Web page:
Louisa Egbunike
    • This exhibition has been arranged in collaboration with the Nigeria Art Society UK. Please can you tell us a little bit about the society.

    The idea of a collective of Nigeria artists working in the UK originated in 1992. Then named Society of Contemporary Nigerian Artists (SCNA), our objectives were ratified by the academic committee of the Federation of British Artists (FBA) who also approved our exhibition proposal at the Mall Gallery, London in 1993. We reconstituted as the Nigeria Art Society UK in 2013. The Society’s core objective is to continue to raise the profile of established Nigerian artists’ work as well as support the new generation of emerging Nigerian diaspora artists. 

    Hassan Aliyu
    • Louisa Egbunike is an independent researcher and curator, and has curated this exhibition. Have you all worked together on previous projects, and if not can you tell me how this partnership between NASUK and Louisa came about?

    Hassan and Chike Azuonye (vice president of NASUK) attended a memorial lecture I had organised for the Nigerian author Chinua Achebe who passed away in 2013. We began a discussion around collaborating on an exhibition, which would engage with Achebe’s body of works. As I am an academic whose research is in African literature, I was excited about this collaboration. As my research moved into Nigeria-Biafra war literature, I asked Hassan and Chike if NASUK would be interested in collaborating on an exhibition focussing on the Nigeria-Biafra war and they were. Some NASUK members, such as Chike, had lived through the war and so this exhibition was deeply personal for many.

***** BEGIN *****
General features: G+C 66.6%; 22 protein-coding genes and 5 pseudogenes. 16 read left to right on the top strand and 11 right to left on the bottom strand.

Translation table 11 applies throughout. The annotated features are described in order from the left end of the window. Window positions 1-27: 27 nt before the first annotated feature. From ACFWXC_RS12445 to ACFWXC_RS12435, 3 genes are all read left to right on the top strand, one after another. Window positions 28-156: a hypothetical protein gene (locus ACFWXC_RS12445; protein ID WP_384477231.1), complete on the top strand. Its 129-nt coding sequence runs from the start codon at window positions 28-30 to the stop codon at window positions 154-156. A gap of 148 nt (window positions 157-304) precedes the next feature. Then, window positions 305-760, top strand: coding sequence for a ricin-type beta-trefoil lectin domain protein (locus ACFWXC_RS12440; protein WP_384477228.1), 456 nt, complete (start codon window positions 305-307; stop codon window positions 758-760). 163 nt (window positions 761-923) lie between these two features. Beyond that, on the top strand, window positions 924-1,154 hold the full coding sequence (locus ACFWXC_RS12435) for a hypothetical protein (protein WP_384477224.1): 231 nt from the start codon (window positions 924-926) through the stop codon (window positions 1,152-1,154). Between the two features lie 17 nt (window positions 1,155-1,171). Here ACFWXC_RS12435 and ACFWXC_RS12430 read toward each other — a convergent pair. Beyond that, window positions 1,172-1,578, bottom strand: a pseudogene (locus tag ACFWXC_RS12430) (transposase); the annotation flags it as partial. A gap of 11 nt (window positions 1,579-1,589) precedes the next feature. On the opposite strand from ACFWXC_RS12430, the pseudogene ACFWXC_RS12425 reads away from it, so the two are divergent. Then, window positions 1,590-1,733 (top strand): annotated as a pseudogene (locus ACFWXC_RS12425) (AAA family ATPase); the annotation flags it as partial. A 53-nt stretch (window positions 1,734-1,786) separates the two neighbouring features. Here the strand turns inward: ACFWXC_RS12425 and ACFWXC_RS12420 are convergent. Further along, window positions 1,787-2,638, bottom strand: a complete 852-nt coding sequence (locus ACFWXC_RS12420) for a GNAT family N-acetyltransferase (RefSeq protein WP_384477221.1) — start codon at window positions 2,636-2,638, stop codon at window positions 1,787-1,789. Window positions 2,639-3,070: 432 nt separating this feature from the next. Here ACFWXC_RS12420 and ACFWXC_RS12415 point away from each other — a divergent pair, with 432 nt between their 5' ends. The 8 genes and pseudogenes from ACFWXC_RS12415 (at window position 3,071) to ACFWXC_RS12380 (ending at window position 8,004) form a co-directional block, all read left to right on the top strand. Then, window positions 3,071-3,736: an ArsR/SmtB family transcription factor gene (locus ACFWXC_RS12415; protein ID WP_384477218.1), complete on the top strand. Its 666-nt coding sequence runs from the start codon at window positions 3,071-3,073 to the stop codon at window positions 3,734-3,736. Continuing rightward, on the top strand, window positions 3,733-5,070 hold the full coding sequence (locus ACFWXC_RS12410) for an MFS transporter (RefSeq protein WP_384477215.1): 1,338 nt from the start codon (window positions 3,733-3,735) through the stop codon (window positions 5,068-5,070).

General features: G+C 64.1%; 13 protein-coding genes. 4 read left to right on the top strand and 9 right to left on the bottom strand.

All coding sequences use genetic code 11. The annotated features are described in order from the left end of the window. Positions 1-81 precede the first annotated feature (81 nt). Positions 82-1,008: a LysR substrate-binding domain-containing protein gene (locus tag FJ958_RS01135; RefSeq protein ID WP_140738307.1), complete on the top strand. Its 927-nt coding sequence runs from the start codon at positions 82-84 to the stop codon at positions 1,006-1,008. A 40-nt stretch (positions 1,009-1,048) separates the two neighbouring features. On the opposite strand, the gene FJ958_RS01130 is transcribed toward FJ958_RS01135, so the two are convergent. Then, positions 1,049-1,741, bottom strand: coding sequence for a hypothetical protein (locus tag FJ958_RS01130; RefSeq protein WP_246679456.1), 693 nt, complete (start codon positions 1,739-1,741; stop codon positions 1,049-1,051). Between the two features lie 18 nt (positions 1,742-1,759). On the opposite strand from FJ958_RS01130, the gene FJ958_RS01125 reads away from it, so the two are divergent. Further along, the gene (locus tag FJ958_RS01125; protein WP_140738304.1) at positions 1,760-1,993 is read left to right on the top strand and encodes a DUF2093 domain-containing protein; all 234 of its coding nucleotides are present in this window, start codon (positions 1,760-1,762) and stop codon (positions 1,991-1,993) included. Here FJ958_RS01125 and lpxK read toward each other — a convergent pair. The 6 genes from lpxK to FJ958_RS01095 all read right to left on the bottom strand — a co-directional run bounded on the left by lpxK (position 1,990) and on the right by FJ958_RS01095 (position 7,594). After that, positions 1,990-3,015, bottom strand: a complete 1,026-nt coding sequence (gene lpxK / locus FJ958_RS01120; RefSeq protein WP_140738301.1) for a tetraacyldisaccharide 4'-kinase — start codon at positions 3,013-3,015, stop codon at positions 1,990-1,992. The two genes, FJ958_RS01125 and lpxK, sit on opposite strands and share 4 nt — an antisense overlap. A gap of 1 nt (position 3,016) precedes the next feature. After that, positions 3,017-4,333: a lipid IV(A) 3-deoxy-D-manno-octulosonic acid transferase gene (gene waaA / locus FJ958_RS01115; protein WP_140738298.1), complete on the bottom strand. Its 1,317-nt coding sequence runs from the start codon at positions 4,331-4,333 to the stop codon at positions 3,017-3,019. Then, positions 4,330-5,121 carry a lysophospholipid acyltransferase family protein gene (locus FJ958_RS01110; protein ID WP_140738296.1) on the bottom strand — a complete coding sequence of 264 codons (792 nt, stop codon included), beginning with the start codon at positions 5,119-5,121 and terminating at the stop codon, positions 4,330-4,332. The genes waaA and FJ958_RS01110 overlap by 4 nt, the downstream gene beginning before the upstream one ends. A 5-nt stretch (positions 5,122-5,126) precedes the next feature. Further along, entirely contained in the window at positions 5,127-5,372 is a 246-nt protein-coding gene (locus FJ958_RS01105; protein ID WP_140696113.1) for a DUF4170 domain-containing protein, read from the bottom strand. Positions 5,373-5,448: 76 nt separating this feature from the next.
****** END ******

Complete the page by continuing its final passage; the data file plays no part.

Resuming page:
Louisa Egbunike